McMahan therefore moved for a writ of execution, attachment and/or sequestration against Po Folks' property held by the Bank, as is the standard procedure to challenge a bank's garnishment disclosure in Kentucky. See Ky. Rev. Stat. Ann. § 425.526; see also Fed. R. Civ. P. 69 (a) (federal garnishments are to proceed according to the laws of the state in which the federal court sits). The district court denied McMahan's motion, finding that the Bank did not possess any Po Folks property on the date and the time the garnishment orders were received1 . On appeal, we reversed the district court's decision and ordered that discovery be conducted. McMahan & Co. v. Po Folks, Inc. 1997 WL 78497 (6th Cir. Feb. 24, 1997).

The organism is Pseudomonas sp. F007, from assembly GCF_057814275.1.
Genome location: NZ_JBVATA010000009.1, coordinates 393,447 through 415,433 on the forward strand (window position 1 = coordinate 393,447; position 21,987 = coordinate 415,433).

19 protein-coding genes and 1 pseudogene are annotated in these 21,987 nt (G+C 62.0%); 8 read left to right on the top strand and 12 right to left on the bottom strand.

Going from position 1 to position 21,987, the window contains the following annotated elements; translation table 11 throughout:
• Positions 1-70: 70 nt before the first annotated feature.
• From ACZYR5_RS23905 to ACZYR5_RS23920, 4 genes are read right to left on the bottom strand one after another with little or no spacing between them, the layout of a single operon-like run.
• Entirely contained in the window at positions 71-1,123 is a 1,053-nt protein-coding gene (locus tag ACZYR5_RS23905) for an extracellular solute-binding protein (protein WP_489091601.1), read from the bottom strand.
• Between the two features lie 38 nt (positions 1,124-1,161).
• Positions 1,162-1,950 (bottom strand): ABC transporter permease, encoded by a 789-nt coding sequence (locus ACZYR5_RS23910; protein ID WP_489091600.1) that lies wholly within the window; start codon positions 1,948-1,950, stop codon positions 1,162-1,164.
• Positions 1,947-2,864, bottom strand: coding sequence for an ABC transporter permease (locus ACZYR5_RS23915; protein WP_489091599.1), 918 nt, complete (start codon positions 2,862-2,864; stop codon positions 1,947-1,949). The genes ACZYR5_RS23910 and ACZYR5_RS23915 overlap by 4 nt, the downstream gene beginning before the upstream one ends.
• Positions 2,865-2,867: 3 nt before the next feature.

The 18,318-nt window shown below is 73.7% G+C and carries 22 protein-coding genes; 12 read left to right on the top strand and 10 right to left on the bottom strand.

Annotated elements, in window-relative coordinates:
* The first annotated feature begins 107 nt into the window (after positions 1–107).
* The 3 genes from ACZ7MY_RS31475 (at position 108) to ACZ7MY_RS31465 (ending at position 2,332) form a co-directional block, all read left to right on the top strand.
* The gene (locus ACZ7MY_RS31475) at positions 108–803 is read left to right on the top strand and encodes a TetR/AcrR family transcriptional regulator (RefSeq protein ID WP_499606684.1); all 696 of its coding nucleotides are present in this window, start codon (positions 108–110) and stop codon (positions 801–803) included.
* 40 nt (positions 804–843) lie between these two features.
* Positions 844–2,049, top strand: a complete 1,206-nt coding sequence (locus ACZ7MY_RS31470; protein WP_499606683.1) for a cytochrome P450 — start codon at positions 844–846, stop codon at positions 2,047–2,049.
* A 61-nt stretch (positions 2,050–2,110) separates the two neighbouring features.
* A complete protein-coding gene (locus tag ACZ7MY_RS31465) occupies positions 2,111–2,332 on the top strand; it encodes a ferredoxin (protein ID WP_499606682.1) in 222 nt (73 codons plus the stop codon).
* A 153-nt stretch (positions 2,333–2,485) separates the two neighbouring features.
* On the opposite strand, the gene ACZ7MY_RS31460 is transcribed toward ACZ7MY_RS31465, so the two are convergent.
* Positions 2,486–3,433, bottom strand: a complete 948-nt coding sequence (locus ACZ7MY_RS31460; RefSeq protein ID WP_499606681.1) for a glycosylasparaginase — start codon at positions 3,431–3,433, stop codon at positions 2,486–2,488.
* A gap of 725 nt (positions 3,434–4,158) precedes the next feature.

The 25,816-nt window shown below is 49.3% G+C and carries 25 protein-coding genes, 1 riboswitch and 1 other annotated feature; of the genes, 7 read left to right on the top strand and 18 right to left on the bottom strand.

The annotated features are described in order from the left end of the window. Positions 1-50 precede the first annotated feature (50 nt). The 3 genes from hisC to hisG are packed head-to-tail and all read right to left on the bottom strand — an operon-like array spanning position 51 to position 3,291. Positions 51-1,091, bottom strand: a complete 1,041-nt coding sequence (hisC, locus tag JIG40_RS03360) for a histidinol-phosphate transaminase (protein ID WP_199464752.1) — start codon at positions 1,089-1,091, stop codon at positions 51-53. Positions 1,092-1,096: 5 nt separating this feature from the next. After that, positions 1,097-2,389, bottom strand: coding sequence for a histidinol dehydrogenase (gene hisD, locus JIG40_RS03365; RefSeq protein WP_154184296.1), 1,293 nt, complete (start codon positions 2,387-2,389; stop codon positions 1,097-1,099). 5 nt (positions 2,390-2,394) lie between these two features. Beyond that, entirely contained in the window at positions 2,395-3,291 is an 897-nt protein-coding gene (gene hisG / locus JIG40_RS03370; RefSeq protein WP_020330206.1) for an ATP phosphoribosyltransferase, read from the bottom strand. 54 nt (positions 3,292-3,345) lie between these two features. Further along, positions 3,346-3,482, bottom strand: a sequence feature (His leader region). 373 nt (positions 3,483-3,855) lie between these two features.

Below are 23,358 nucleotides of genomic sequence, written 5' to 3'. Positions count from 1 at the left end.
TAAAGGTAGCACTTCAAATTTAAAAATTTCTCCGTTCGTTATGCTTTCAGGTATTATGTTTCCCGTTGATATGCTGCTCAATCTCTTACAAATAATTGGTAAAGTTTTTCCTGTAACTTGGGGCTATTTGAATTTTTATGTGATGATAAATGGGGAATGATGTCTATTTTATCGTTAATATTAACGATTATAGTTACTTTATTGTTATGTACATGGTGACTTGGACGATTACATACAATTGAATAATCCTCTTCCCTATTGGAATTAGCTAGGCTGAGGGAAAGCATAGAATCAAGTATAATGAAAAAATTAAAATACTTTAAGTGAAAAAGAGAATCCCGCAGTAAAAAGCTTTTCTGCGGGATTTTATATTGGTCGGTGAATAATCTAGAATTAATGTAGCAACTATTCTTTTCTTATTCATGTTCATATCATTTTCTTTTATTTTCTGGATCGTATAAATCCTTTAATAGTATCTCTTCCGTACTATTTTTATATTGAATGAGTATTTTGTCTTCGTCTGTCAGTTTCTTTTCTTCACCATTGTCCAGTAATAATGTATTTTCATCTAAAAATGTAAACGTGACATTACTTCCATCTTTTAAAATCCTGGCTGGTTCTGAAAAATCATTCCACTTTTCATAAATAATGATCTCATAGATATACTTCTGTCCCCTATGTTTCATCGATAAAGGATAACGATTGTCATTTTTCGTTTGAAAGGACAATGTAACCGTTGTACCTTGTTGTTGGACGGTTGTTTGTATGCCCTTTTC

On remand, discovery revealed that the reason the Bank did not satisfy the garnishment orders served by McMahan was because of the internal procedures of the Bank, and the structure of Po Folks' accounts. Po Folks had several accounts with the Bank, specifically, a general account and 5 independent, named accounts. The named accounts were "zero balance" accounts, which meant that at the close of business every day, the account funds would be "swept" into the general account, leaving a zero balance. Po Folks paid the Bank a monthly fee to allow Po Folks to significantly overdraw on its general account.2 When a garnishment order was served, the Bank's policy was to check the balance of the account by computer, which only reflected the account balances as of the close of business the previous day and did not show any deposits or withdrawals made during the day the garnishment orders were served. Thus, since all of Po Folks' accounts were either "zero balance" accounts, or overdrawn as of the close of business the preceding day, whenever a garnishment order was served the Bank would respond that no monies were in Po Folks' account, even if deposits had been made the day that the garnishment order was served, and particularly that part of the day preceding the exact time the garnishment order was served.